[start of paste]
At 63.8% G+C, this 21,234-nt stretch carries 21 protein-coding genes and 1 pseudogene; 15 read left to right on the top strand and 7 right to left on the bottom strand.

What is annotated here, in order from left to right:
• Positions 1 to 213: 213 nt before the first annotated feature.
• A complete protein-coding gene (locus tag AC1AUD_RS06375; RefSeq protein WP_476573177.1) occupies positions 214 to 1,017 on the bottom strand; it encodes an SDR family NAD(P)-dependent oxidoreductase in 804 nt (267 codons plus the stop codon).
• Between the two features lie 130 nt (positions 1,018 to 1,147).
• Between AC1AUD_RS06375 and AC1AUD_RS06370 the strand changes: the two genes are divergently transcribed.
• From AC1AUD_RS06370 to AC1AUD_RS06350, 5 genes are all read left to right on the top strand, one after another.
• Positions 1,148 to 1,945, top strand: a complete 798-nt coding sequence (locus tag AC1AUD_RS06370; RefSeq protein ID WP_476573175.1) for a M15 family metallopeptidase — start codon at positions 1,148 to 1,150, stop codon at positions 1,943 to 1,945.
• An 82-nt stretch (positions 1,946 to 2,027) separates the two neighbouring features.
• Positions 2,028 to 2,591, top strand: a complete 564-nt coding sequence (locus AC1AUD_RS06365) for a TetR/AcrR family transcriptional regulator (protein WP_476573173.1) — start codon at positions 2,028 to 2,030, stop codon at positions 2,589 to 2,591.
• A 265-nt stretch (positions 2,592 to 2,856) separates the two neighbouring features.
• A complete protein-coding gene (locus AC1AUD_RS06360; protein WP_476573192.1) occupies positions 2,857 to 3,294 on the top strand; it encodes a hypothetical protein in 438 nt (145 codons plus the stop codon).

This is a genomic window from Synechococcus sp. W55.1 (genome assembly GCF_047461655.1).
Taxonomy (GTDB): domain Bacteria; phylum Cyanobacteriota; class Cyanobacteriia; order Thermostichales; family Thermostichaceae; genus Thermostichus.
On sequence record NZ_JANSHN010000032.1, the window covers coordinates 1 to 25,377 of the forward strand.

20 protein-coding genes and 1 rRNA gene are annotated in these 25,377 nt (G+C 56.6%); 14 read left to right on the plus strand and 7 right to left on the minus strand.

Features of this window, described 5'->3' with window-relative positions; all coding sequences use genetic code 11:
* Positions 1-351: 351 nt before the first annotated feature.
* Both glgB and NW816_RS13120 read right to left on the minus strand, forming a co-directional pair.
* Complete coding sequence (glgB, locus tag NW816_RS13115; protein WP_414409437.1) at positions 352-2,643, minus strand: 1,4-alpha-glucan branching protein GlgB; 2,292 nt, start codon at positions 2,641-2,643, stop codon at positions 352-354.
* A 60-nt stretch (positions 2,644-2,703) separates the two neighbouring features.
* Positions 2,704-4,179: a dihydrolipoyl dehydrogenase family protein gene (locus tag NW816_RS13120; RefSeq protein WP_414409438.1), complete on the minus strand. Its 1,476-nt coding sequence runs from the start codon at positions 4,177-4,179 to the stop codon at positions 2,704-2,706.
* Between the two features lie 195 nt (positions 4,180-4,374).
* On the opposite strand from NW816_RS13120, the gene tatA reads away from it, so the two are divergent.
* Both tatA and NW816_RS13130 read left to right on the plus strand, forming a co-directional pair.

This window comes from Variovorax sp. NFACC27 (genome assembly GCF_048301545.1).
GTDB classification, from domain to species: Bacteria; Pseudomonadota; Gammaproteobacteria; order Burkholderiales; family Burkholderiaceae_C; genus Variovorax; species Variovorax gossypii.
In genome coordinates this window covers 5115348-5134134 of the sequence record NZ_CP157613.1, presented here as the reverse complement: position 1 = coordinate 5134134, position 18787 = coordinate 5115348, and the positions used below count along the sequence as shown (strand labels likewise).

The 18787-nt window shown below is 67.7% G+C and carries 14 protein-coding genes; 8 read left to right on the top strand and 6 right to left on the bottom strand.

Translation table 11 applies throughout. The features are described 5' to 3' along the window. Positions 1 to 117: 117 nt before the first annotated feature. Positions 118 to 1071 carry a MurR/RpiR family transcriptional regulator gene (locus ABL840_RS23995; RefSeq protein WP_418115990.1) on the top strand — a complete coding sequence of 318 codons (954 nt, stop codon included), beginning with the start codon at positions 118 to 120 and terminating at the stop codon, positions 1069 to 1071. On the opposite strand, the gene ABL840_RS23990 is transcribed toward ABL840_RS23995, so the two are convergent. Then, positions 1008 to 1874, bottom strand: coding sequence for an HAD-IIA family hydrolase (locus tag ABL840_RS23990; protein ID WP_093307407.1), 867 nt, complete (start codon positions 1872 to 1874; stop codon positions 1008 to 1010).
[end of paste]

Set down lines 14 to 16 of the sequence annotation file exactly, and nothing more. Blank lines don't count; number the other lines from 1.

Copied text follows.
Taxonomy (GTDB): domain Bacteria; phylum Cyanobacteriota; class Cyanobacteriia; order Thermostichales; family Thermostichaceae; genus Thermostichus.
On sequence record NZ_JANSHN010000032.1, the window covers coordinates 1 to 25,377 of the forward strand.

20 protein-coding genes and 1 rRNA gene are annotated in these 25,377 nt (G+C 56.6%); 14 read left to right on the plus strand and 7 right to left on the minus strand.